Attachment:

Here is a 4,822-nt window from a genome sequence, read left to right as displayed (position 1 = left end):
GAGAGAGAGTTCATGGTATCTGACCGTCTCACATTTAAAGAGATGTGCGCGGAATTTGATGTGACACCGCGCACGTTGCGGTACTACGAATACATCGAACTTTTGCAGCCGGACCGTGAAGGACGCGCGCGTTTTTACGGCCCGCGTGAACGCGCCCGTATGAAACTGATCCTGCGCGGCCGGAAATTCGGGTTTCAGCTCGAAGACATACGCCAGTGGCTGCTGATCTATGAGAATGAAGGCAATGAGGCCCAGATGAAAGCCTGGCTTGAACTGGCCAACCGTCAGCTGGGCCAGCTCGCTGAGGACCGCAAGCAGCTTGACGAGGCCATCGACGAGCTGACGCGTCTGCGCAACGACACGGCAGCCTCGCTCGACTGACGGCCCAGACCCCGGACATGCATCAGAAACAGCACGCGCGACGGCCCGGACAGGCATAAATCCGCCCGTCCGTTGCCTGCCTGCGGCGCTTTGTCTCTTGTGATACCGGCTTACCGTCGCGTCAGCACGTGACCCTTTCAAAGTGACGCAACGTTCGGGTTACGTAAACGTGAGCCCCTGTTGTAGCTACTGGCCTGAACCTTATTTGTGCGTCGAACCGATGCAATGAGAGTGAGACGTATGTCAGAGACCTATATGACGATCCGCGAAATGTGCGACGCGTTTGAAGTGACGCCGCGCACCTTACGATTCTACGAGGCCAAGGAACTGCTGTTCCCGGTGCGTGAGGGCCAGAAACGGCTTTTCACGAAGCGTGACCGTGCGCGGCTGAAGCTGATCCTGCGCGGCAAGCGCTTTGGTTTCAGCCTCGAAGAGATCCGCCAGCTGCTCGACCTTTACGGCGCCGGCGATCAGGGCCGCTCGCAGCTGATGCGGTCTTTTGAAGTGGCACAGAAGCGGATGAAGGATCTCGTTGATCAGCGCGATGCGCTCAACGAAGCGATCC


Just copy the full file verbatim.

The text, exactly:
Here is a 4,822-nt window from a genome sequence, read left to right as displayed (position 1 = left end):
GAGAGAGAGTTCATGGTATCTGACCGTCTCACATTTAAAGAGATGTGCGCGGAATTTGATGTGACACCGCGCACGTTGCGGTACTACGAATACATCGAACTTTTGCAGCCGGACCGTGAAGGACGCGCGCGTTTTTACGGCCCGCGTGAACGCGCCCGTATGAAACTGATCCTGCGCGGCCGGAAATTCGGGTTTCAGCTCGAAGACATACGCCAGTGGCTGCTGATCTATGAGAATGAAGGCAATGAGGCCCAGATGAAAGCCTGGCTTGAACTGGCCAACCGTCAGCTGGGCCAGCTCGCTGAGGACCGCAAGCAGCTTGACGAGGCCATCGACGAGCTGACGCGTCTGCGCAACGACACGGCAGCCTCGCTCGACTGACGGCCCAGACCCCGGACATGCATCAGAAACAGCACGCGCGACGGCCCGGACAGGCATAAATCCGCCCGTCCGTTGCCTGCCTGCGGCGCTTTGTCTCTTGTGATACCGGCTTACCGTCGCGTCAGCACGTGACCCTTTCAAAGTGACGCAACGTTCGGGTTACGTAAACGTGAGCCCCTGTTGTAGCTACTGGCCTGAACCTTATTTGTGCGTCGAACCGATGCAATGAGAGTGAGACGTATGTCAGAGACCTATATGACGATCCGCGAAATGTGCGACGCGTTTGAAGTGACGCCGCGCACCTTACGATTCTACGAGGCCAAGGAACTGCTGTTCCCGGTGCGTGAGGGCCAGAAACGGCTTTTCACGAAGCGTGACCGTGCGCGGCTGAAGCTGATCCTGCGCGGCAAGCGCTTTGGTTTCAGCCTCGAAGAGATCCGCCAGCTGCTCGACCTTTACGGCGCCGGCGATCAGGGCCGCTCGCAGCTGATGCGGTCTTTTGAAGTGGCACAGAAGCGGATGAAGGATCTCGTTGATCAGCGCGATGCGCTCAACGAAGCGATCC